Many small companies believe that an ERP system is not for them. This conclusion is often based on misconceptions about ERP offerings. But what should you pay attention to as a small business?
It is true that ERP software does not provide the same amount for every organization. Yet many companies have wrong ideas about the usefulness of an ERP. Such organizations conclude too quickly that an ERP system is of no value to them, and try to do without it for a while. Many smaller companies do not find an ERP suitable for their own organization.
Remarkably Often They Have The Same Reasons For This:
- An ERP is too complicated
- My organization is too small for an ERP
- My business doesn’t need ERP
- Implementing an ERP is too expensive
This is often a missed opportunity because times have changed. Even smaller organizations can now implement an ERP relatively easily. Especially the introduction of cloud-based systems has made ERP a lot more accessible for small businesses.
How Do Small Businesses Choose The Right ERP System?
Just like larger companies, smaller companies would also be wise to first critically consider what an ERP should achieve. Many smaller organizations value flexibility more than control. The logical explanation for this is that in smaller companies an employee generally fulfills more roles and tasks than in a larger company.
In a simple webshop, for example, the owner handles customer contacts, makes price adjustments, places orders, and updates the administration. If he does all these kinds of actions (from now on) in an ERP, then it is not convenient to constantly have to switch between a large number of different modules. Prismatic ERP software is the best choice for small to large-scale businesses. Prismatic ERP has amazing features such as inventory management, ledgers, HR Module, and much more. Prismatic Technologies Limited is a leading ERP service provider based in Pakistan and has a strong client network in different countries.
Which ERP Features Are Especially Important For Smaller Companies?
Smaller Companies Find These Features Of ERP Especially Important:
- Ease of implementation
- Self-support: no in-house IT support required
- As little training as possible
- Ease of use
- Modular construction
- Easily customizable
Of course, larger companies also like to see these advantages reflected in their ERP. However, if an organization focuses on low costs and user-friendliness, this can be at the expense of other features. Cheaper systems, for example, have less extensive functionalities, or more limited reporting options.
Cloud Or On-Premises?
When selecting an ERP system, it is important, among other things, to make a choice between an ERP on-premises and an ERP ‘in the cloud’: on the internet. On-premises means that the ERP system is installed on your own hardware. If an ERP runs in the cloud, it is installed on the supplier’s servers. A good internet connection is then always required to be able to use the ERP.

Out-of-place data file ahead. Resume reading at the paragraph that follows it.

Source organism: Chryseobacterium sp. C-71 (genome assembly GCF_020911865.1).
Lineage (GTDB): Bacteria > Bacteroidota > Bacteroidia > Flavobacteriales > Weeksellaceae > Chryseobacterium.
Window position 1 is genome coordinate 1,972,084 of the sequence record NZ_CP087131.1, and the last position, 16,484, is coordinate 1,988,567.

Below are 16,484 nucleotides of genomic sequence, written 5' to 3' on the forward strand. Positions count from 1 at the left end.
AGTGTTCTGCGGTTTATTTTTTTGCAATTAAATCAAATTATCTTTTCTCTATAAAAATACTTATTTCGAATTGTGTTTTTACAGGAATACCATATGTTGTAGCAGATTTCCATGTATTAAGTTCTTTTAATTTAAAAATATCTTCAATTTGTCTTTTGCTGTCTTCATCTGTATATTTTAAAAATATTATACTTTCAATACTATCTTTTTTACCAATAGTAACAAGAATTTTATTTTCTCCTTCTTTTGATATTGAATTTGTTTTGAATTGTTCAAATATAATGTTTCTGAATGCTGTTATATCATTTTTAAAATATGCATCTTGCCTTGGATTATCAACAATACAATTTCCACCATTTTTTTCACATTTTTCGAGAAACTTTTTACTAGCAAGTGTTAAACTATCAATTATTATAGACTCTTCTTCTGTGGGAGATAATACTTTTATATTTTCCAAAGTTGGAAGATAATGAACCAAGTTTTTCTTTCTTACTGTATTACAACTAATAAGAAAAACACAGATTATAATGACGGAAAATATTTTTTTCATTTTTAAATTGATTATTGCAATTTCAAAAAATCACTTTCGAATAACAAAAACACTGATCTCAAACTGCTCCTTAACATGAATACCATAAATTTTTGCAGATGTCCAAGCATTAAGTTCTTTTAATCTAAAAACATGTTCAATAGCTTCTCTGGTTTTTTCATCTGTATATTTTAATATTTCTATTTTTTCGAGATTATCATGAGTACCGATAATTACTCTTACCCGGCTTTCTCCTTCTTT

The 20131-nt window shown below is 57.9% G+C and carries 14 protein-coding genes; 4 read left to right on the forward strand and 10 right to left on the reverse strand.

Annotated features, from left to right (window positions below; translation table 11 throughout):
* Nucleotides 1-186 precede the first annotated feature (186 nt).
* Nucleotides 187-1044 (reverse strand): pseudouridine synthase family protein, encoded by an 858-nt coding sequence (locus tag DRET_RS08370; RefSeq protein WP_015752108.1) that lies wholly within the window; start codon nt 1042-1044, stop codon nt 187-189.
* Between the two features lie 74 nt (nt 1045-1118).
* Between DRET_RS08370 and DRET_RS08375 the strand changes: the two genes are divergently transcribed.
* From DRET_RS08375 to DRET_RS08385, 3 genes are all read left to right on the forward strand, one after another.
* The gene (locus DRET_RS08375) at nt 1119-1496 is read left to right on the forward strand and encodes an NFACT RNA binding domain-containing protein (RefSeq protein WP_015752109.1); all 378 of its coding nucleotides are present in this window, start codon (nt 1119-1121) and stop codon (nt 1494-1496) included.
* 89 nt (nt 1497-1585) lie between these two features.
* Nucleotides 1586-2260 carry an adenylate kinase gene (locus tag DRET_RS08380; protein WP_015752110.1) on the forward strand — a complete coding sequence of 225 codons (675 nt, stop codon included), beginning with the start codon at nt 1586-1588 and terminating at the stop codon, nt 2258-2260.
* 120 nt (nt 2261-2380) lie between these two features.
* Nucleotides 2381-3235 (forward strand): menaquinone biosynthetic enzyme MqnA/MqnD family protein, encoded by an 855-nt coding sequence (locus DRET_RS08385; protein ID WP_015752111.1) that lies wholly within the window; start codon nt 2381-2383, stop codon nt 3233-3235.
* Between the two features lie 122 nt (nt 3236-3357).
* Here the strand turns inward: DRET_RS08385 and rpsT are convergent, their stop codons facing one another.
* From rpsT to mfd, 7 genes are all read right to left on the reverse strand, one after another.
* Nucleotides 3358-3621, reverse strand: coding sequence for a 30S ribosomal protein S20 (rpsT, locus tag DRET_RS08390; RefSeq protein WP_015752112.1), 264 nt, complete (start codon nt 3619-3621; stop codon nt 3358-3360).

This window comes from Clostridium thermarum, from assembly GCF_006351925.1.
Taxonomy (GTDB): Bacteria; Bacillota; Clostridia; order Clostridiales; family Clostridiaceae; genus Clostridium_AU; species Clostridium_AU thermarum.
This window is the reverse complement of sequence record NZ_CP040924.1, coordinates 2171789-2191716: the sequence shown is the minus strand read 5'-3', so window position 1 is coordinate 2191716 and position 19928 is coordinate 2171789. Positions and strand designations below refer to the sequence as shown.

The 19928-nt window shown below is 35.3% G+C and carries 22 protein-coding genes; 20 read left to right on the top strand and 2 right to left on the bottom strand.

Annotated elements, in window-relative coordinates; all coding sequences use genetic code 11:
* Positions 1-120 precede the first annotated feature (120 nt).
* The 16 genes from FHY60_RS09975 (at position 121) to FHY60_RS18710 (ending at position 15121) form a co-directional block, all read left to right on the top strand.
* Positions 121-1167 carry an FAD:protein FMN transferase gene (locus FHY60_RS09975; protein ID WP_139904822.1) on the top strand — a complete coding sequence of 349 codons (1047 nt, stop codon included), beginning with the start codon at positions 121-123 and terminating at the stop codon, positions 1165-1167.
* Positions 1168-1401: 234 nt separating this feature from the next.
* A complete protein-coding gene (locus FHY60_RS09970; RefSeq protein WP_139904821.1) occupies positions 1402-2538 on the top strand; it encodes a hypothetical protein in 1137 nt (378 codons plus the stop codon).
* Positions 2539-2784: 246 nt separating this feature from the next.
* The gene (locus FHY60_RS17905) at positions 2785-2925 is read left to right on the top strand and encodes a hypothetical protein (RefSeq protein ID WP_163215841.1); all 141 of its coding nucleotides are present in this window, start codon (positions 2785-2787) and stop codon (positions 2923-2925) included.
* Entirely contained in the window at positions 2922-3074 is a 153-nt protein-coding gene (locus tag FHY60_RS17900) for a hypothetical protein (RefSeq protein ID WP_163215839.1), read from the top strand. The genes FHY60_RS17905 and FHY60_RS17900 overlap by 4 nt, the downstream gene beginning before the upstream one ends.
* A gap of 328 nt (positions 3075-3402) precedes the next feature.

On-premises ERP systems are usually more comprehensive and more adaptable. You also have more control over such ERP systems. An advantage of cloud ERP systems is that less in-house IT support is required, that such systems are easier to implement, and that the initial investment is a lot lower.
However, you will spend more on licensing costs every month than with an on-premises implementation. Although there are also on-premises systems on the market that are specially designed for SMBs, smaller users usually opt for a cloud solution.
Open Source ERP?
You may have heard of ‘open source’: a free alternative to commercial systems. A warning is in order here, because open source is not necessarily free. Open source means that the code on which the ERP system is based is freely available to anyone who wants to program with it. This is in contrast to ‘closed ERP systems’, whose source code is only available to a select number of authorized persons.
The source code of an open-source ERP system is freely available and can be used by anyone to program ERP modules or adjustments. However, this requires a lot of programming, performed by expensive programmers.
Also, the (often excellent) modules and functionalities that were previously developed on the basis of open-source software, are usually not free. They are the product of commercial parties who ‘just’ charge a price for their hard work.
Precisely because smaller companies cannot endlessly tinker with an ERP, a fully open source ERP is not always the right solution. An interim solution for those looking for a cost-effective variant is an ERP system of which a ‘basic version’ already exists, which can be used free of charge.
Sometimes no programming is required at all, and you initially have a more or less free ERP system. Usually, you are limited when it comes to the number of functionalities, and especially when it comes to supporting. So don’t think too lightly about ‘free’ systems.